Genesis is one of those bands that I remember the exact moment I heard them for the first time. I was standing in my childhood bedroom, my little clock radio tuned to the AOR station, KWFM. Peter Gabriel's voice rose in the haunting chorus of "The Lamb Lies Down on Broadway," and I felt the hair on the back of my neck stand on end. Of course, by the time I actually heard the song for the first time in the late 1970s, Peter Gabriel had long since left Genesis, and it would be another 5 years before I bought a Genesis album. It would be nearly 30 before I saw them live: at the spouse's prompting we saw them at the Hollywood Bowl last Saturday night.
It was an enjoyable show; Phil Collins seemed to have fun working the audience, and they played a nice cross-section of music. It's funny because the spouse prefers later Genesis, while I'm more a fan of the earlier stuff, and the kids were just happy to sing and dance to "Land of Confusion" and "I Can't Dance." The band did a stellar rendition of "In the Cage," and it was great to hear "I Know What I Like," and a medley of "Home by the Sea" and "Second Home by the Sea." I was also looking forward to the drum duet, but as it started, I realized that my children will now think that drum solos are de rigueur at rock concerts, given they've also seen Rush live twice.
It's great fun to take the kids to concerts, and we started them out young with the summer classical concerts at Irvine Meadows. Nothing is better than eating homemade chocolate cake under the foggy So Cal summer sky while listening to the "1812 Overture" with cannons. At least, that was my theory and over time, I had them sufficiently well trained that they could sit through a performance of Handel's Messiah, though I don't remember exactly what I bribed them with so they would.
From classical music, we moved up to musical theater, and they've delighted in (seriously) The Lion King, Riverdance and Cats.
Then, I decided they were ready for their first rock concert.
This was a relatively pragmatic choice for several reasons: one, I figured that based on personal experience (which involved telling an elaborate untruth to two sets of parents so my friend and I could go to see the Eagles when we were 13), it was better that I take my children to see their first rock concert, and two, it is just bloody impossible to get a baby sitter in Southern California. The third reason is simply self-preservation: by exposing my children to the right music, I reduce the chance that I will have to sit through Hannah Montana.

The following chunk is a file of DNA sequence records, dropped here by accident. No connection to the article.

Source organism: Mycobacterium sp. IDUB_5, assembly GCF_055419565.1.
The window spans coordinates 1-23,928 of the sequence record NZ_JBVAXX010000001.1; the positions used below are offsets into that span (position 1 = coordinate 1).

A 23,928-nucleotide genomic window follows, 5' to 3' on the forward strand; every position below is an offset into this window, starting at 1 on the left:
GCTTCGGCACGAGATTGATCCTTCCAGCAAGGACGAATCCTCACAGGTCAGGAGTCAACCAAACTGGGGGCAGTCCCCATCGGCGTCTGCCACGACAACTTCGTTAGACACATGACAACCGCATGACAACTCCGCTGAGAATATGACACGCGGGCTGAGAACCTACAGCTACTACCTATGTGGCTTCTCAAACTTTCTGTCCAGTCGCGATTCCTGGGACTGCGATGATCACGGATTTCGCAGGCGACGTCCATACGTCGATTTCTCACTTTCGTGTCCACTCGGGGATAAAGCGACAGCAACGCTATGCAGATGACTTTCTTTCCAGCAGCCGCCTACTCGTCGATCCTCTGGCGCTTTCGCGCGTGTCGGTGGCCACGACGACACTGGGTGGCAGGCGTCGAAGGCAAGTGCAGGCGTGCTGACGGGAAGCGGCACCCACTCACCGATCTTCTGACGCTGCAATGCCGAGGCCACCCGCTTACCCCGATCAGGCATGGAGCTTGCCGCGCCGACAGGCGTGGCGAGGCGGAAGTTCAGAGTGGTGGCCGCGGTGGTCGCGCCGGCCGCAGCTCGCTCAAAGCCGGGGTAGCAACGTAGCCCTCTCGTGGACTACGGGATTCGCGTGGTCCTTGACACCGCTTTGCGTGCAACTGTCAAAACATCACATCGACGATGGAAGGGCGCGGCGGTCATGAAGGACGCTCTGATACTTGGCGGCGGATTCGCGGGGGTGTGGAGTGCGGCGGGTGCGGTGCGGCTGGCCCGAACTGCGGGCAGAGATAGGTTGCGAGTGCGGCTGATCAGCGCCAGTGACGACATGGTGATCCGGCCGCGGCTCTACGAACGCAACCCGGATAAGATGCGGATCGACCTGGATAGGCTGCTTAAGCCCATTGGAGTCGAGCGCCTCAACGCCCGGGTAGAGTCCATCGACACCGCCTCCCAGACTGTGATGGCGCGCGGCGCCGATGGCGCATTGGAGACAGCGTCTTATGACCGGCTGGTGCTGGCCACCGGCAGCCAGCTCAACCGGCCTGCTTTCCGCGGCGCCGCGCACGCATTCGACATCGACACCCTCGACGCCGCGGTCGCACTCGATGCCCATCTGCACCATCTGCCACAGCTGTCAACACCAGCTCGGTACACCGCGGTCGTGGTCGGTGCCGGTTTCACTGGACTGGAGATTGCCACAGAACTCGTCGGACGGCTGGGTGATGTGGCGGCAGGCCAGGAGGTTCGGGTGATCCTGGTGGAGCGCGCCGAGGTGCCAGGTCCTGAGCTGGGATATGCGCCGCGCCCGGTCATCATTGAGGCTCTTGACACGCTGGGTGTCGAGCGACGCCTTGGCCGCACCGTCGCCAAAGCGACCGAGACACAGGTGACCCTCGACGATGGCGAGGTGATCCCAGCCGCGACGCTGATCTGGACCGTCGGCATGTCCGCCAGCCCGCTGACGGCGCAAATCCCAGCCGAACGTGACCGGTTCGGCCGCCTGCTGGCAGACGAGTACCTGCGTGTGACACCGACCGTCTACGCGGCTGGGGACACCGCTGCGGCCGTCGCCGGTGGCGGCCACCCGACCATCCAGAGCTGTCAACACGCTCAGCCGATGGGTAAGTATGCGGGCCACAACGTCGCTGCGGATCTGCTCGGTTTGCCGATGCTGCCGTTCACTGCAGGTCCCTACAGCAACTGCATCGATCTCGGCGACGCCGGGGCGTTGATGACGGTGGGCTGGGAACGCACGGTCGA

And that's how my children ended up seeing Rush on the R30 tour, which featured an extremely memorable appearance by Jack Black. Of course, the daughter actually managed to fall asleep during “2112,” and remains the only person I know who has slept through Rush. Don’t get the wrong idea: she loves the music, but she’s a stickler for a 9 p.m. bedtime.
(Note to those who doubt my good judgment: yes, they were wearing earplugs. I wear earplugs, for Pete's sake. Yes, they were coached on the likelihood that they would see illegal drug use and inappropriate alcohol consumption. Again, from personal experience, I've found that children benefit from an inoculation of seeing adults behaving like idiots under the influence, especially when they can contrast that with their own parents' behavior, which is beyond reproach).
Later that same summer, we all saw the Indigo Girls at the Britt Festival with a group of friends, which was also good fun.
Still, the kids were anxious to see Rush again when the Snakes & Arrows tour came through in July. With fifth row orchestra seats, they had a great view of the show, and the daughter was so excited when “Limelight,” the show opener, started that she couldn’t decide whether to air drum, air bass or air guitar, and so, tried to do all three at once.
Honestly, it was about the funniest thing I’ve ever watched her attempt. And fortunately, she also forgot that her favorite baseball player ever, Tim Salmon, was sitting about 15 seats away from us because once she saw him, she attached herself like a barnacle to my side.
There’s something distinctly cool about watching your kids sing along to songs you’ve loved for years, although I’d have to admit I’m a bit more subdued when they are around (okay, okay. The word "subdued" ceases to exist when I hear "Natural Science"). But it’s well worth it. Live music, whether it’s Beethoven or Rush, is one of the joys of my life, and sharing that passion with my offspring is priceless.
Go listen to some good music: "Turn It On Again" from the album Duke by Genesis.